And since LinkedIn is continuously updating their features and options, it’s better to dive into their security and privacy settings yourself to figure out what works for you.

If you’ve decided to create your LinkedIn profile, you need to ensure that it provides an accurate representation of your actual professional experience.

Don’t think you can get away with telling the truth on your resume while exaggerating your LinkedIn profile.

The last thing you want is to create a LinkedIn profile only to have it come into question by the employer.

The resume you provide to an employer needs to correlate with what’s seen on your profile, though not be an exact match.

It’s okay to summarize in a few areas because you don’t want complete strangers viewing every detail of your online profile, but you do need to ensure your resume and profile sync up for the most part.

Do I need to use LinkedIn if I’m not hunting for a cybersecurity job?

Yes, even if you have a LinkedIn profile, it’s important to stay active.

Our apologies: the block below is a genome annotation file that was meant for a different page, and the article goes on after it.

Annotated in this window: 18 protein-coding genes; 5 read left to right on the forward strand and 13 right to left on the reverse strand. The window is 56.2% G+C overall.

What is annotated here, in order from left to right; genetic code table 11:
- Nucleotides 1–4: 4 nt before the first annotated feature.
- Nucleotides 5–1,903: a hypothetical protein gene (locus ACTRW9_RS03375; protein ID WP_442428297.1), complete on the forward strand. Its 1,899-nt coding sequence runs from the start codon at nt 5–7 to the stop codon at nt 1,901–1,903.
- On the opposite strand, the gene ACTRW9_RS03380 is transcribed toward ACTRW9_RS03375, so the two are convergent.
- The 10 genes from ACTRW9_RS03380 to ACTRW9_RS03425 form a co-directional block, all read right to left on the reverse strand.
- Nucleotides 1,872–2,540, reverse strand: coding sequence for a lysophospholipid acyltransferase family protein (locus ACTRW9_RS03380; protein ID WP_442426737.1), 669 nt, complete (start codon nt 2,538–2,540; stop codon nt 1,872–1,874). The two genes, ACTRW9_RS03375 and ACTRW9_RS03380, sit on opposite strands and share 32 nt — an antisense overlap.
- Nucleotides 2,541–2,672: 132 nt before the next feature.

Recruiters that spend a lot of time using LinkedIn like to know their efforts to reach out are at least being seeing by potential candidates.

Why does that matter? Depending on how they use LinkedIn, recruiters can filter out candidates that aren’t active on the platform.

That means even if you have a profile, you need to be occasionally active, so you don’t get filtered out.

This is more important if you’re job hunting.

Beyond just being active, you need to brand yourself even when you’re not looking for a job.

Trying to make connections once you’re out of a job (or just graduated) is too late in the game.

By making those connections early on, you’ll be in a much better place when the time comes to make that move.


You’ve got to give recruiters every opportunity to find you, regardless of where you’ve applied.

It’s absolutely great that you’ve taken the first step of creating a resume for yourself, but don’t let it stop there; create or update that LinkedIn profile.

If you’re overly cautious about displaying your profile, LinkedIn has implemented security measures to help.

Regardless of your job status, you always need to be active on LinkedIn to make new connections; as such, a LinkedIn profile is an absolute no brainer!

by Amit Doshi